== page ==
CTL value & progression for short distance TT's

Discussion in 'Power Training' started by tramontane, Jun 6, 2013.

  1. tramontane

    tramontane New Member

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    Hi

    As I ride short distance flat TT's 10 miles and Hilly TT's up to 50 mins.I'm wondering what would be the best approach to building CTL in the closed season.

    My thinking is building a CTL in the 80 TSS/d range with majority of rides over 80% IF.Then dropping CTL to 60's with a +TSB and moving towards 90-100% IF training load
    and eventually V02 max stuff.

    But how long weeks, months can you continue to do tempo type work before it starts to level off ? I don't want to start to early and keep progressing only to peak to early.
    I guess a periodised plan would be required but I wonder how long in months you can do tempo & L4 work without over training.

    Or is it better to build a larger CTL built on L2 work 15 hrs a week (105 TSS/d) and come down in hours.Sorry for so many questions.Thanks in advance.
     
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  2. fluro2au

    fluro2au New Member

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    I think you might be looking at it the wrong way...

    Build a plan that will "meet the demands of the event". If you do that CTL will take care of itself. A well built plan will see the right progression in your CTL, as opposed to just trying to focus on what your CTL should be doing.

    In saying that, IF you build a plan around the concept of "meeting the demands of the event", you can then tweak your plan to make sure there is progress. Do that by looking at how your ATL and TSB and profiling against your CTL. What that means is, you want your ATL line sitting above your CTL line, but not TOO high, as it's not sustainable and you'll crash and burn. While you are training to keep your ATL sitting above your CTL, you then want to see a TSB that is sitting deep, but not too deep. That way you are ensuring you are getting the right amount of fatigue to induce the right amount of consistent improvements. How do you know if it is working? then you TSB line will start to profile up, which means you are adapting well to the overload, even though the stress is still increasing....That is a nice place to be in when you are training.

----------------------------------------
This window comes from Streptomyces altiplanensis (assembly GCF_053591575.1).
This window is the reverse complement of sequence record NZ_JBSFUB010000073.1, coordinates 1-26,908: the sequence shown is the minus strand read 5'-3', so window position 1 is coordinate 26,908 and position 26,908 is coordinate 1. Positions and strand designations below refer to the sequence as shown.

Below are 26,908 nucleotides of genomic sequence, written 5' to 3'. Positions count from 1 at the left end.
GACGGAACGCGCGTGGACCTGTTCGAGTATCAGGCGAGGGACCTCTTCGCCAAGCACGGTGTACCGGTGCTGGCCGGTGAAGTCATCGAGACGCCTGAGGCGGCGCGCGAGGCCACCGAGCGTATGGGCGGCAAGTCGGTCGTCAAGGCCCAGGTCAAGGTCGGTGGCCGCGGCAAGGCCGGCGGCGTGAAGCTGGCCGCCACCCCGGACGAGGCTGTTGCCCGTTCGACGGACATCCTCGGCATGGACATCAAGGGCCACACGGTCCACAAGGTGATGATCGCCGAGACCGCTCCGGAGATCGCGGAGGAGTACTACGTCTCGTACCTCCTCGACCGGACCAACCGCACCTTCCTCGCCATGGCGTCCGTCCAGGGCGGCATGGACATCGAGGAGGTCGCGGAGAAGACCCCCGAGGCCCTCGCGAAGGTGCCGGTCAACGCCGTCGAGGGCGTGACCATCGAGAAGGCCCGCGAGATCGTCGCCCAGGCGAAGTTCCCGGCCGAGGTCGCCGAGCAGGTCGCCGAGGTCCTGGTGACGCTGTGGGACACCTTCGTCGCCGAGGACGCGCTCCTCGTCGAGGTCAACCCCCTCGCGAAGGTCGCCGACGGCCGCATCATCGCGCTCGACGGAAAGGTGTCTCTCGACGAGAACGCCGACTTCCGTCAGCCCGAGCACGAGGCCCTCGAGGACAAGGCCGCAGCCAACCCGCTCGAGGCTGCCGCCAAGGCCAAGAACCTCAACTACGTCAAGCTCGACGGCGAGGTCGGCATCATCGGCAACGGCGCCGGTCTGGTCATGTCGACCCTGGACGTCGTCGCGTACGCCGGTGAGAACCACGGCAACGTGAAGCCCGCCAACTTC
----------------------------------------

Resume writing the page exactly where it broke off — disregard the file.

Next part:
Specificity and consistency are the key. Specificity gives you the engine you need to achieve your goal, consistency ensures you keep building that engine.

    PM if you want me to look at how you are structuring your training and analysing your PMC. I'll be more than happy to help you out.

    In summary, CTL doesn't determine how well you will compete. It does help you determine your capacity to train. That is how you should be looking at it. Use your PMC to improve you ability to train better.

    Hope it helps

    Paul
     
  3. tramontane

    tramontane New Member

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    Thanks for the reply fluro2au. I've sent you a PM
     
  4. grid256

    grid256 New Member

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    There are several good questions in the OP...
     
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